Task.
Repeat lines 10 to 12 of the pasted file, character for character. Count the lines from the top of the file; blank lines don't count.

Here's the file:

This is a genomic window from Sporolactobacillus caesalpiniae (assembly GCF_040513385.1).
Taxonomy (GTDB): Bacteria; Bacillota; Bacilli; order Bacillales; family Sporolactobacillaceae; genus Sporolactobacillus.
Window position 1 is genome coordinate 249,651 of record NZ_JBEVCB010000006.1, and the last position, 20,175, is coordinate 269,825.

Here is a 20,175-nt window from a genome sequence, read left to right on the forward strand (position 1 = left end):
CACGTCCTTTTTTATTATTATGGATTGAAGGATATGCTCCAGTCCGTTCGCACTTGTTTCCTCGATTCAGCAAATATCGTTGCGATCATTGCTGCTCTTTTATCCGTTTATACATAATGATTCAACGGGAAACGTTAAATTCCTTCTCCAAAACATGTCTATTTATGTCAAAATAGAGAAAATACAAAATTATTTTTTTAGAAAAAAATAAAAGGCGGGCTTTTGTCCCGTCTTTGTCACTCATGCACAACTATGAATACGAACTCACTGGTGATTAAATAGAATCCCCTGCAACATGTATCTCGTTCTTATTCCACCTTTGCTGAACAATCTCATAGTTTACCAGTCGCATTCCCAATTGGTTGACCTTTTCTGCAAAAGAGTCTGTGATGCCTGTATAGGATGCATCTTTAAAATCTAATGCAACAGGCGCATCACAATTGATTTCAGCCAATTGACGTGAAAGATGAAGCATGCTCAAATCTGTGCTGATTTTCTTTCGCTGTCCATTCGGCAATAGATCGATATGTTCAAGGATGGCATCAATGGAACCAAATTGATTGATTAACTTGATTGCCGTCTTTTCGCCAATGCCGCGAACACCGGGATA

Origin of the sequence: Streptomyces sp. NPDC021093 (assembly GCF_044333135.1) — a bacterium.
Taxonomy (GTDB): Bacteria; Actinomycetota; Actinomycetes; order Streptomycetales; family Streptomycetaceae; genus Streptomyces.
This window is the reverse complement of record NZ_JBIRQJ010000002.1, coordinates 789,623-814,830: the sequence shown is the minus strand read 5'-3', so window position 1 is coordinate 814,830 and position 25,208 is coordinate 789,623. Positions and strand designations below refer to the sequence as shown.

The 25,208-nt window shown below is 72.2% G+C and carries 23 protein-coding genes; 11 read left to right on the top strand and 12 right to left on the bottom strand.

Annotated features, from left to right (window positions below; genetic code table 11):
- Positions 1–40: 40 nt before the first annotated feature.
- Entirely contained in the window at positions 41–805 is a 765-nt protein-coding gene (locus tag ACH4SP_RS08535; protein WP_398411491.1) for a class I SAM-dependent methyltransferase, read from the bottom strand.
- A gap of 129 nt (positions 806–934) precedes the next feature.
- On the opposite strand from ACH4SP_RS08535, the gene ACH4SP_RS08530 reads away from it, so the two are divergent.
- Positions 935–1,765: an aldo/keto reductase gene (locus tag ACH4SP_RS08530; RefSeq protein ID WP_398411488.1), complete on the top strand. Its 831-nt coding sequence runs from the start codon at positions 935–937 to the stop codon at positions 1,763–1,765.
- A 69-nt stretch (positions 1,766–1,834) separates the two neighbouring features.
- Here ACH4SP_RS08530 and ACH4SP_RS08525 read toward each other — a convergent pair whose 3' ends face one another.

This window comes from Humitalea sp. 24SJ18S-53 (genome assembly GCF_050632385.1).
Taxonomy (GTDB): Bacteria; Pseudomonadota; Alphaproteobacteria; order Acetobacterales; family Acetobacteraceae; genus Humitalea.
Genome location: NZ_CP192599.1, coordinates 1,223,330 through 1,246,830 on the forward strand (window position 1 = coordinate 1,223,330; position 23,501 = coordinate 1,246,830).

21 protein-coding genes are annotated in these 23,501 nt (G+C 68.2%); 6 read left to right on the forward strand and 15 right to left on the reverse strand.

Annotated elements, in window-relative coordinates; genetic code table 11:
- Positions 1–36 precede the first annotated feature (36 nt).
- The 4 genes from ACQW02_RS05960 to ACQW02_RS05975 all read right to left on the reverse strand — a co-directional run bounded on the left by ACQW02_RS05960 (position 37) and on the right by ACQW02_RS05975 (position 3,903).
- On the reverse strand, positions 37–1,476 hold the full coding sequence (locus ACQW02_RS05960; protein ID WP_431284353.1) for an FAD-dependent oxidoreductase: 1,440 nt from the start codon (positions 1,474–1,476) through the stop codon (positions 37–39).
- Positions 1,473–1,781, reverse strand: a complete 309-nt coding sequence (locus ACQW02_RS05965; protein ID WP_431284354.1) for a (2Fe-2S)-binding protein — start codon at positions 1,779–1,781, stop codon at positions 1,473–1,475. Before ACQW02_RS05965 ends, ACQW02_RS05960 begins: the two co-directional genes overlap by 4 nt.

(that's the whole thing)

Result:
Annotated features, from left to right (window positions below; genetic code table 11):
- Positions 1–40: 40 nt before the first annotated feature.
- Entirely contained in the window at positions 41–805 is a 765-nt protein-coding gene (locus tag ACH4SP_RS08535; protein WP_398411491.1) for a class I SAM-dependent methyltransferase, read from the bottom strand.